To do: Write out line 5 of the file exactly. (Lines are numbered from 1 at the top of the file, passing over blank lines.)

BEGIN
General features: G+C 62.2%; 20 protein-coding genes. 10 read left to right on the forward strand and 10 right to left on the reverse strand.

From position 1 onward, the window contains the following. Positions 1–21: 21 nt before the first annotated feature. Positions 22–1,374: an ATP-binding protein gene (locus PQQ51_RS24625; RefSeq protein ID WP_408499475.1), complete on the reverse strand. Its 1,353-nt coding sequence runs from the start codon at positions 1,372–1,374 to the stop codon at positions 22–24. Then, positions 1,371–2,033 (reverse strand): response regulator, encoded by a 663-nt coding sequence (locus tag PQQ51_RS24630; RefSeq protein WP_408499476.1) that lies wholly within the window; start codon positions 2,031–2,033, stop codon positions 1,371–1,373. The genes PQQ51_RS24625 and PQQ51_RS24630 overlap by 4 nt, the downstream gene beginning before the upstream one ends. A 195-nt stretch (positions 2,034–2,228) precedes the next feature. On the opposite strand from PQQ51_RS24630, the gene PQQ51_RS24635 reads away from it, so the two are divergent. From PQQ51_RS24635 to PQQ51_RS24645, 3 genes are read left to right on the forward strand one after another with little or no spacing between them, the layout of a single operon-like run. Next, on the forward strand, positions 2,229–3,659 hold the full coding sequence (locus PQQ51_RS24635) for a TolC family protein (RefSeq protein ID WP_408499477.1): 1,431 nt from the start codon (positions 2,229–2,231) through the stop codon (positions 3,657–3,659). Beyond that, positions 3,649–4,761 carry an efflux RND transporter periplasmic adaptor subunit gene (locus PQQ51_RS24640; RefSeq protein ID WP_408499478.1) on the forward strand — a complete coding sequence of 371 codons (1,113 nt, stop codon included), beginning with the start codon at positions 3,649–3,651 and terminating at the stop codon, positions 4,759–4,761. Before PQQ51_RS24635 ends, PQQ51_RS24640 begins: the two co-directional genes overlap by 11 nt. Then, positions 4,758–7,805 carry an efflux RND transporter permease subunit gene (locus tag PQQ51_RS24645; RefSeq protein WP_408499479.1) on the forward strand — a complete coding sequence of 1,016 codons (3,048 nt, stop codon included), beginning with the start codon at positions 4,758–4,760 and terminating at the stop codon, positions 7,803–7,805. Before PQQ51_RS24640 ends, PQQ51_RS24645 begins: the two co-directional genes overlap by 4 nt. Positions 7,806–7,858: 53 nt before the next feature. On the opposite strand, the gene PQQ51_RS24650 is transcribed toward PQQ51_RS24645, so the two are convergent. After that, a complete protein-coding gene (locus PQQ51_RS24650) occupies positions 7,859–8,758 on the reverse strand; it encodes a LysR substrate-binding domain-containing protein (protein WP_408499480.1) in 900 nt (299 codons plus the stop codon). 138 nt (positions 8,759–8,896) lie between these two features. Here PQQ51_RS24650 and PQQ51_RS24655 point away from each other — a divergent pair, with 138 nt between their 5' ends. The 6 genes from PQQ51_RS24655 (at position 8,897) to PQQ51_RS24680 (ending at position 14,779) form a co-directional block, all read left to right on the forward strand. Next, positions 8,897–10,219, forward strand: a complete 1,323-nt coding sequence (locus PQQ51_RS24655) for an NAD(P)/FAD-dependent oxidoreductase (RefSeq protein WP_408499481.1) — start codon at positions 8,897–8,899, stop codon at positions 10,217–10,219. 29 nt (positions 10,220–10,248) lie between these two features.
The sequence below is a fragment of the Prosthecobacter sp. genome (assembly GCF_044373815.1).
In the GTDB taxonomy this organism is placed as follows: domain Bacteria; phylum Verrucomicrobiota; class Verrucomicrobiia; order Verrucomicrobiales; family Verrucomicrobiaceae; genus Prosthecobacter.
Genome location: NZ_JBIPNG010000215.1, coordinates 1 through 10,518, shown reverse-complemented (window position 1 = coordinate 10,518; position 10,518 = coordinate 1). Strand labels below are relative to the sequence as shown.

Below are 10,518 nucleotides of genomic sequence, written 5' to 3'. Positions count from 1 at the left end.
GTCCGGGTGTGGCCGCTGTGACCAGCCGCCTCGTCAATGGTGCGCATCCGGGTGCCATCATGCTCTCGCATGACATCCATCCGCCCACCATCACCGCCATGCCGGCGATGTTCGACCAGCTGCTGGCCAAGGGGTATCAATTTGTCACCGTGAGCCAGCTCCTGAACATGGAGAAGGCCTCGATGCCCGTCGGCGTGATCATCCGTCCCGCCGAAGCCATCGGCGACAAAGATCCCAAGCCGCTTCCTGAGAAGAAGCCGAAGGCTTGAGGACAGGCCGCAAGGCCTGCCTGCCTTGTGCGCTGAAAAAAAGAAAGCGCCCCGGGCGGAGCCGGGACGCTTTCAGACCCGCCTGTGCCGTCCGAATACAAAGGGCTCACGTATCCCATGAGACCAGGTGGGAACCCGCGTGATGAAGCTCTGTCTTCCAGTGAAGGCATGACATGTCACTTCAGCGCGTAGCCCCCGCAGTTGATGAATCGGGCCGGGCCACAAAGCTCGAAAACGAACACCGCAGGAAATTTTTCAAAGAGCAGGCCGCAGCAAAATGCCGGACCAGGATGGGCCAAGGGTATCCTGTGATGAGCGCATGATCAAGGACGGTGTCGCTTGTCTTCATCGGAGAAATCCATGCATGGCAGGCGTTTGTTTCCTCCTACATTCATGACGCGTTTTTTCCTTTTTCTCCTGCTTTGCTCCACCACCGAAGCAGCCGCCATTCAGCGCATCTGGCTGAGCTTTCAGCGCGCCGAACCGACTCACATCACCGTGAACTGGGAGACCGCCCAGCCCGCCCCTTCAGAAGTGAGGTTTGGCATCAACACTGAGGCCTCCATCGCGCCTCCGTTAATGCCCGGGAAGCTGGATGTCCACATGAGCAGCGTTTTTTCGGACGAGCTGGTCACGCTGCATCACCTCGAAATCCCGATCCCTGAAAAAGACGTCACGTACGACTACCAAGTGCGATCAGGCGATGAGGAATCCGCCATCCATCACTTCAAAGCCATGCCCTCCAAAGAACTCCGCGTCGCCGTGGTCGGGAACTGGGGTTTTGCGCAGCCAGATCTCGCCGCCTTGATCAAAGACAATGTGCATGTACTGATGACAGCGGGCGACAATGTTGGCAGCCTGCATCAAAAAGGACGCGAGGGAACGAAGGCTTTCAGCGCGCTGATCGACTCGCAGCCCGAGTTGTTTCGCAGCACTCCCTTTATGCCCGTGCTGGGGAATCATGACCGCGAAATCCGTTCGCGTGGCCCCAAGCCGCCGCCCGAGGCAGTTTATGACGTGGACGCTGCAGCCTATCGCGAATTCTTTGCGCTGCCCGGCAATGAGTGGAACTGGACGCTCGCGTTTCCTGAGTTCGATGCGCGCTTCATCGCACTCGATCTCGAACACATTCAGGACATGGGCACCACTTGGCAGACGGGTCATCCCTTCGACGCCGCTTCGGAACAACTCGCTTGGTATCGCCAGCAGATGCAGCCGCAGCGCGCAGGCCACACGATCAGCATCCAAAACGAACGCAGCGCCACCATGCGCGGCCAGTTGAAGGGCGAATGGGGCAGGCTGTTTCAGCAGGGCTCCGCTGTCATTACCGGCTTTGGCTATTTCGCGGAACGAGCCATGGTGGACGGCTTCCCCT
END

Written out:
Genome location: NZ_JBIPNG010000215.1, coordinates 1 through 10,518, shown reverse-complemented (window position 1 = coordinate 10,518; position 10,518 = coordinate 1). Strand labels below are relative to the sequence as shown.